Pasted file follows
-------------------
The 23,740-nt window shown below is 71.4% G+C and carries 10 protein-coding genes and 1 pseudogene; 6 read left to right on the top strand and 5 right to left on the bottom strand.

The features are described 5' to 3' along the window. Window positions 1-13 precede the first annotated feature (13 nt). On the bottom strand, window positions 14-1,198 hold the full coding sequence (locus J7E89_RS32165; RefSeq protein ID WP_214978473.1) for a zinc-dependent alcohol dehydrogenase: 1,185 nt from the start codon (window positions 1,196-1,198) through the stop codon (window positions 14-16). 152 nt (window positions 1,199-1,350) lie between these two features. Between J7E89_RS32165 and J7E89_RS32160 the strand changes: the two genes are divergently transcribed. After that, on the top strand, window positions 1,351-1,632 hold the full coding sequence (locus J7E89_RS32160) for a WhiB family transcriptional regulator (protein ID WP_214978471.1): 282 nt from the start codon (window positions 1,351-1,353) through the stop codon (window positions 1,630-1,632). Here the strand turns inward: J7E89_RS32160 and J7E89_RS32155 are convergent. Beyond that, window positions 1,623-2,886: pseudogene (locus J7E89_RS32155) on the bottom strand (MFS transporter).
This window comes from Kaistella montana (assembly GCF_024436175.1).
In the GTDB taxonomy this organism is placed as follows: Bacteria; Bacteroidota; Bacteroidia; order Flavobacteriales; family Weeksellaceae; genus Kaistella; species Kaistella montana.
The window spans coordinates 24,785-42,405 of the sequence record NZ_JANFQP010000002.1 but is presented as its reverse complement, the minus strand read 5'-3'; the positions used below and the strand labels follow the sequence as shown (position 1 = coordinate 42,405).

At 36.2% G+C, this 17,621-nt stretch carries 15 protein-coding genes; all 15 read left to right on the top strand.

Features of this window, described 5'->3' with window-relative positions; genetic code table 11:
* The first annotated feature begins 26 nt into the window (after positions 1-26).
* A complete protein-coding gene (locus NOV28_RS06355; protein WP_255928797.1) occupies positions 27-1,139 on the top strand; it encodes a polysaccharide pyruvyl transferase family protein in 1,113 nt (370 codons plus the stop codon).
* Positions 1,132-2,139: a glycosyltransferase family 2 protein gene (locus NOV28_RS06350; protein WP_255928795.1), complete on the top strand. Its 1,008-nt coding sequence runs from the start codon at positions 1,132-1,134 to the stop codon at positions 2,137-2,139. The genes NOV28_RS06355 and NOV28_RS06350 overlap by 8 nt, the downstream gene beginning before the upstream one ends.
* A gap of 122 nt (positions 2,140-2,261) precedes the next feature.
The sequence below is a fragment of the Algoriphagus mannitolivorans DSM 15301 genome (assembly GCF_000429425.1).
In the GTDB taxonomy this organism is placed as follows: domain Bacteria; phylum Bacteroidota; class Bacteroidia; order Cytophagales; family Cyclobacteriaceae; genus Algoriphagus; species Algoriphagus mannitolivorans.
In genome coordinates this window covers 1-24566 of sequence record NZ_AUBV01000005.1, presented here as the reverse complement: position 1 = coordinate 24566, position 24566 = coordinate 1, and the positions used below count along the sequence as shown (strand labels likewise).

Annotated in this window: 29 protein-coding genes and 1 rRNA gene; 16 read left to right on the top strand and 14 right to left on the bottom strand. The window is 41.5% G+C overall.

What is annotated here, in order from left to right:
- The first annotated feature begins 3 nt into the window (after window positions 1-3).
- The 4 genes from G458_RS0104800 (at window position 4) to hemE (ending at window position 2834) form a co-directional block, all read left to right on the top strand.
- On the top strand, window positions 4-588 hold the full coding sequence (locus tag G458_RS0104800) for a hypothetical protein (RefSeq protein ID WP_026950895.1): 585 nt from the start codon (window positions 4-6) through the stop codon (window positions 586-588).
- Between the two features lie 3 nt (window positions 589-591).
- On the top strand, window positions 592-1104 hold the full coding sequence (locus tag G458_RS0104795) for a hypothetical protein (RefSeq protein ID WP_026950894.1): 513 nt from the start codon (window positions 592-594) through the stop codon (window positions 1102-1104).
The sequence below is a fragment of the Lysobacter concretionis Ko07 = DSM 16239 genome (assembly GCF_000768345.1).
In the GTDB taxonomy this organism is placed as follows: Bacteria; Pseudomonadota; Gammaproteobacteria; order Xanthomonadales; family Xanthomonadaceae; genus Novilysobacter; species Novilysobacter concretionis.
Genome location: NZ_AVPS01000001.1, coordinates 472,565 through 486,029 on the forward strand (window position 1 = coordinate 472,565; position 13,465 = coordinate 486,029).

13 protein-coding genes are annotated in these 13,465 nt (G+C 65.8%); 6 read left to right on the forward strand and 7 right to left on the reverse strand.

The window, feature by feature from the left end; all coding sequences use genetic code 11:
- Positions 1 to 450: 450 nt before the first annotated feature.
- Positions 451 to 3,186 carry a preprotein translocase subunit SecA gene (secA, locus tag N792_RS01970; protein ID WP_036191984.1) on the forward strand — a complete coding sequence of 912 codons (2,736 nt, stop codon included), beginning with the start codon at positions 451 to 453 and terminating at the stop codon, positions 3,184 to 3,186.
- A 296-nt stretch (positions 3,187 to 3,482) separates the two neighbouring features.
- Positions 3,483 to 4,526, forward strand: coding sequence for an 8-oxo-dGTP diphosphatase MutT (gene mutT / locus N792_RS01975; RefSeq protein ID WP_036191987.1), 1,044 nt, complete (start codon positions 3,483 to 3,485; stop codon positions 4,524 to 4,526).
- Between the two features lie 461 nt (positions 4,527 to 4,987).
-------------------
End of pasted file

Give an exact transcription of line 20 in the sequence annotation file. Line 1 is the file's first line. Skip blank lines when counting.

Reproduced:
- Between the two features lie 3 nt (window positions 589-591).